- What are Hours of Service Regulations for professional truck drivers?
- What are some definitions helpful in understanding Hours of Service Regulations?
- How are Hours of Service tracked?
What are Hours of Service Regulations for professional truck drivers?
The FMCSA has issued regulations controlling the number of hours a truck driver can be behind the wheel during various periods. These regulations are typically referred to as “Hours of Service.”
The FMCSA regulates a number of factors related to the time a driver is allowed to drive and required to rest:
- Consecutive driving hours
- Hours worked in in addition to those behind the wheel
- Hours driven within a 24-hour period,
- Hours driven within 7- or 8-day periods,
- Required time off.
The regulations permit a driver to be on duty for 14 hours, 11 of which can be driving. The other three hours can be used for pre- and post- trip inspections, loading and unloading, completing paperwork, etc. The other 10 hours a driver must be off duty with no work permitted. A portion of those 10 hours must be spent in the sleeper berth. The driver must spend at least seven of those 10 hours in the sleeper berth. Thirty minutes of the remaining off duty hours must be spent resting after a driver has been on duty for eight hours.
The intention of Hours of Service is safety. Drowsy driving resulting from too much time behind the wheel and/or lack of sleep is a major concern when it comes to highway safety.
While operators of any vehicle need to be aware of their levels of alertness while driving, regulating every driver on the road is not possible. But regulating truck drivers is not as difficult. Understanding Hours of Service regulations can be confusing. An explanation is provided below.
Many drivers consider Hours of Service regulations to be a nuisance that prevents them from completing their jobs efficiently. The FMCSA says the regulations are meant to ensure the safety of truck drivers and those sharing the roads. Likewise, the FMCSA imposes these regulations to prevent truck drivers from being abused by employers or contracting companies.
Until recently, drivers recorded their hours in logbooks; however, the FMCSA now requires that most trucks be equipped with electronic logging devices (ELD). These tools help prevent drivers from falsifying records and/or carriers from forcing drivers to drive or work longer than regulations allow.
What are some definitions helpful in understanding Hours of Service Regulations?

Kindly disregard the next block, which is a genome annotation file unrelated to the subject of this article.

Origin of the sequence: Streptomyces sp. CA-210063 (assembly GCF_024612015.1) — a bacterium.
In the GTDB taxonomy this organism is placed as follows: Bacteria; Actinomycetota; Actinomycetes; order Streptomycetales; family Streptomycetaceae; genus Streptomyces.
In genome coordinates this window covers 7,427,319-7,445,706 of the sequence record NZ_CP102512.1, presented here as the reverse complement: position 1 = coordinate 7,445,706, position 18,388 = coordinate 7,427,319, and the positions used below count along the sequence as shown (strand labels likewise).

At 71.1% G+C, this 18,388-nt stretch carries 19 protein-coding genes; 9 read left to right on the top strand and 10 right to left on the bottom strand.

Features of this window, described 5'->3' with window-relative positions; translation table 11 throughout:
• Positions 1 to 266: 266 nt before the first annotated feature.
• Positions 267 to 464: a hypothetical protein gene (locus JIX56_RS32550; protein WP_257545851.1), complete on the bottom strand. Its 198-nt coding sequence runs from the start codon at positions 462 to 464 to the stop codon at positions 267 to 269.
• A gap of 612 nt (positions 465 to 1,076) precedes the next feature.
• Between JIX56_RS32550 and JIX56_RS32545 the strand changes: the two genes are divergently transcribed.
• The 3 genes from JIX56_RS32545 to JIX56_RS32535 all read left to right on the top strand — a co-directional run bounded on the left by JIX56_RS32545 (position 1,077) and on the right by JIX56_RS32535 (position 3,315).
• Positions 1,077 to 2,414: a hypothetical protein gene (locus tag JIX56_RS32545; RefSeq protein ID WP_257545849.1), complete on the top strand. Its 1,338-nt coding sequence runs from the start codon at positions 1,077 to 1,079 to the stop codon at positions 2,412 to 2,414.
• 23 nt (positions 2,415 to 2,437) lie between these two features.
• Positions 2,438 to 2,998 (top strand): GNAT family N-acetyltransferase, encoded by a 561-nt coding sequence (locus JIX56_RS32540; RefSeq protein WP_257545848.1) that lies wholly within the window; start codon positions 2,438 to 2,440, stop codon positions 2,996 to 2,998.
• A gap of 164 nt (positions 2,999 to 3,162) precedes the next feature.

Understanding the FMCSA regulations related to Hours of Service is not easy. The actual regulations are written in a legal format not easily followed by the average person. Likewise, it is not easy to summarize Hours of Service regulations in simple terms. For this and operational reasons, many carriers and truck drivers have been opposed to Hours of Service regulations. The FMCSA periodically updates Hours of Service regulations in response to congressional action.
The first step in understanding Hours of Service regulations is to consider FMCSA terminology and definitions. As previously noted, the regulations are written in legal language, so some may be more difficult to understand than others. Definitions included are taken from FMCSA regulations. A simplistic variation is included if deemed necessary.
By regulation, on duty time is “all time from when a driver begins to work or is required to be in readiness to work until the driver is relieved from work and all responsibility for performing work.” In general, other than assigned breaks, a driver is on-duty from the time of arrival at the workplace until the time of leaving. Keep in mind, your workplace may be your truck.
- Driving Time
Driving time is all time spent at the driving controls of a commercial motor vehicle. This definition is fairly simple, but driving time is time you are behind the wheel of your truck, even when stopped.
- Sleeper-Berth Time
Sleeper berth time is any amount of time spent inside the sleeper berth (e.g., resting or sleeping). A sleeper berth is an area separate from (usually immediately behind) the driving controls that includes a bed. The rules do not explicitly require that a driver must sleep, only that a driver must take a period of “rest” within the sleeper berth or off-duty (i.e., home).
Off-duty time is any time not spent on-duty, driving, or in the sleeper berth.
How are Hours of Service tracked?
Traditionally, a driver recorded on- and off- duty times, as well as hours and other information in a handwritten logbook. With technology becoming less expensive, today, at least in most cases, FMCSA requires trucks to be equipped “electronic logging devices” or ELDs. You can think of an ELD as an electronic logbook.
An ELD automatically records driving time and location, leaving the driver responsible only for reporting on-duty and off-duty time. In these respects, the ELD is less susceptible to forgery than a paper logbook and prevents employers from abusing drivers while also maintaining safety on the highways.
It should be noted that the ELD requirement is relatively new, and many truck drivers and others in the industry openly express frustrations with the devices. In some cases, a malfunction can keep a driver off-duty longer than is required.
The FMCSA continues to monitor the effectiveness of ELDs and may modify regulations pertaining to them in the future.
Hours of Service regulations do have some exceptions. For instance, a driver encountering adverse weather may be allowed mare than 11 hours of drive time but not more than the maximum on-duty time of 14 hours. Other exceptions relate to distances driven from a driver’s base location, oil field drivers, and regulation variances for some states.